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Welcome to BSA Troop 126! We are a growing and privately funded troop serving the Tremonton, Utah area. We have several patrols and each patrol has a boy leader.
As a participant in any of our activities and meetings, your fellow scouts expect that you will be on time and do your part to help your patrol and troop be successful. It is appreciated and helpful to let us know when you can't attend. Knowing how many to plan for aides us in planning for activities and budgeting.
You can find more information on our FB page, and you can track your scout's advancement using scout book.
Regular troop meetings are planned and run by you, the scouts and the leader's council. Patrol meetings are held Mondays at 6:30.
We follow the Box Elder School Schedule. We do publish a troop calendar for your reference.
Meetings begin with an opening ceremony that includes reciting the pledge of Allegiance, prayer, the scout oath and law.
Please, wear your uniform for troop meetings and activities.
We learn and practice scouting skills during our meetings, service projects and we plan outings.
At the conclusion of our meetings we have a kneeling prayer and a Scoutmaster's minute.
Outing is a vital part of scouting. Our troop ventures out on a number of hikes, day trips and campouts through the year. We plan and execute monthly service projects. Our plan calls for two activities per month. The exception to camping is December, when we take time off to spend with family.
During the campouts, you and your patrol will plan and cook your own meals, pitch your own tent and work together as a team. You will be expected to clean up after yourselves and to help with your portion of the troop gear. Yeah, it is work - but it is fun!
During activities we focus on having fun and learning scout skills. Scouts learn to lead, to teach, and master the skills necessary to advance through the ranks to become an accomplished scout. Annually, there is a camporee where you will have the opportunity to socialize with scouts from all over northern Utah and to attend merit badge classes.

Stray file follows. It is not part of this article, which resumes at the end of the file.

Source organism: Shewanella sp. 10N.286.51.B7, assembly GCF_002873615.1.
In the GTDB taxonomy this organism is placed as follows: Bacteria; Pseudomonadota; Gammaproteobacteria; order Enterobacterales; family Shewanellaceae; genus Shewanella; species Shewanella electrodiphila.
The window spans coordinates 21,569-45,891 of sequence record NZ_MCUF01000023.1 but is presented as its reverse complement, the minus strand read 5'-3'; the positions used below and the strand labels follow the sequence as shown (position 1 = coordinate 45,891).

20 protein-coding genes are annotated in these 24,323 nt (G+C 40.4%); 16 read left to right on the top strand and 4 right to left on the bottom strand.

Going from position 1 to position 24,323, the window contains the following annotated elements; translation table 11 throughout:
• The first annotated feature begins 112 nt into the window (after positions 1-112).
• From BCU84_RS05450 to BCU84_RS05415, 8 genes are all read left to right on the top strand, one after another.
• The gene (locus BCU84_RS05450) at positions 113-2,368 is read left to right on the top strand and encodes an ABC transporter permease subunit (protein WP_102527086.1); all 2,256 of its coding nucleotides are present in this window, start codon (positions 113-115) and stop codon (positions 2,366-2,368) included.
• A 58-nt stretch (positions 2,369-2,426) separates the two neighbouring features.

A highlight each year is the week long summer camp. There are several camps and programs to choose from. Every third year we sponsor our own summer camp. At these camps we learn and experience outdoor merit badges, hikes, canoeing, horseback riding, shooting sports, geology, wilderness survival and other merit badges and outdoor experiences. We volunteer each year for conservation service projects.
We plan to have 10, 1 to 2 night campouts through the year. These are planned by your troop. Items needed for these camps can be found in your SCOUT HANDBOOK, of which you will need a copy. Included in the list: sleeping bag, tent (small), canteen or water bottle, mess kit, knife, flashlight and personal items. For most of these camps walking or hiking is involved. So packing light is essential. Sorry moms, scouts do need to pack their own gear. It is part of the experience.
Most camps are centered around a challenging activity. The simmering or learning is in experiencing the activity, not just checking off the night sleeping out. Personal growth is in the experience, not the checklist. Scouting is something that one must immerse themselves into, they must become pickled, to understand it, to grow, and to get the maximum benefit from having the experience.
My son helps around the house, so he has completed his service project. (false)
Helping around the house is just part of the cost of living.
There are eight methods to scouting. Each is of equal importance for you to develop character and make the most of your scouting time. Any program NOT using all eight, is NOT scouting.
Patrol Method. Scouting is a group of equals, led by peers (youth not adults)
The patrol method gives Scouts an experience in group living and participating citizenship. It places responsibility on young shoulders and teaches youth how to accept it. It allows Scouts to interact in small groups where members can easily relate to each other. These small groups determine troop activities through elected representatives.
Adult Association. Scouting provides opportunities to develop relationships with adults of sound character, such as merit badge counselors and others, whom you may use as mentors. Youth learn a great deal by watching how adults conduct themselves. Scout leaders can be positive role models for the members of the troop. In many cases a Scoutmaster who is willing to listen to youth, encourage them, and take a sincere interest in them can make a profound difference in their lives.